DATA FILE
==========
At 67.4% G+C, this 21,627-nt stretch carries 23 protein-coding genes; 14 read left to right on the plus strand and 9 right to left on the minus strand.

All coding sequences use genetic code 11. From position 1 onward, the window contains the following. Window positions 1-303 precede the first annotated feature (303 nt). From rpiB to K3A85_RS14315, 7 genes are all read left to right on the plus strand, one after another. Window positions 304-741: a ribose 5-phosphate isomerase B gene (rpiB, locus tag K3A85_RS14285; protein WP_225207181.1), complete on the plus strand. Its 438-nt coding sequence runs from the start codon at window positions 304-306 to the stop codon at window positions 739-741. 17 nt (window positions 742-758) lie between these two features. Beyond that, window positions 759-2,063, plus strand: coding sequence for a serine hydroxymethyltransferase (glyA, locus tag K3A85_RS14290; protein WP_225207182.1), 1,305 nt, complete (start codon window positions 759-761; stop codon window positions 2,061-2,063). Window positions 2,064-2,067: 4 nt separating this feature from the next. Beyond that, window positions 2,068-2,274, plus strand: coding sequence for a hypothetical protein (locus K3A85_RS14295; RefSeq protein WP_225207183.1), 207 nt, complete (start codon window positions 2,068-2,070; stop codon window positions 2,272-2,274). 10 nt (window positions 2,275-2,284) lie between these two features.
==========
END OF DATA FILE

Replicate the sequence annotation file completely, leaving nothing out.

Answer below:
At 67.4% G+C, this 21,627-nt stretch carries 23 protein-coding genes; 14 read left to right on the plus strand and 9 right to left on the minus strand.

All coding sequences use genetic code 11. From position 1 onward, the window contains the following. Window positions 1-303 precede the first annotated feature (303 nt). From rpiB to K3A85_RS14315, 7 genes are all read left to right on the plus strand, one after another. Window positions 304-741: a ribose 5-phosphate isomerase B gene (rpiB, locus tag K3A85_RS14285; protein WP_225207181.1), complete on the plus strand. Its 438-nt coding sequence runs from the start codon at window positions 304-306 to the stop codon at window positions 739-741. 17 nt (window positions 742-758) lie between these two features. Beyond that, window positions 759-2,063, plus strand: coding sequence for a serine hydroxymethyltransferase (glyA, locus tag K3A85_RS14290; protein WP_225207182.1), 1,305 nt, complete (start codon window positions 759-761; stop codon window positions 2,061-2,063). Window positions 2,064-2,067: 4 nt separating this feature from the next. Beyond that, window positions 2,068-2,274, plus strand: coding sequence for a hypothetical protein (locus K3A85_RS14295; RefSeq protein WP_225207183.1), 207 nt, complete (start codon window positions 2,068-2,070; stop codon window positions 2,272-2,274). 10 nt (window positions 2,275-2,284) lie between these two features.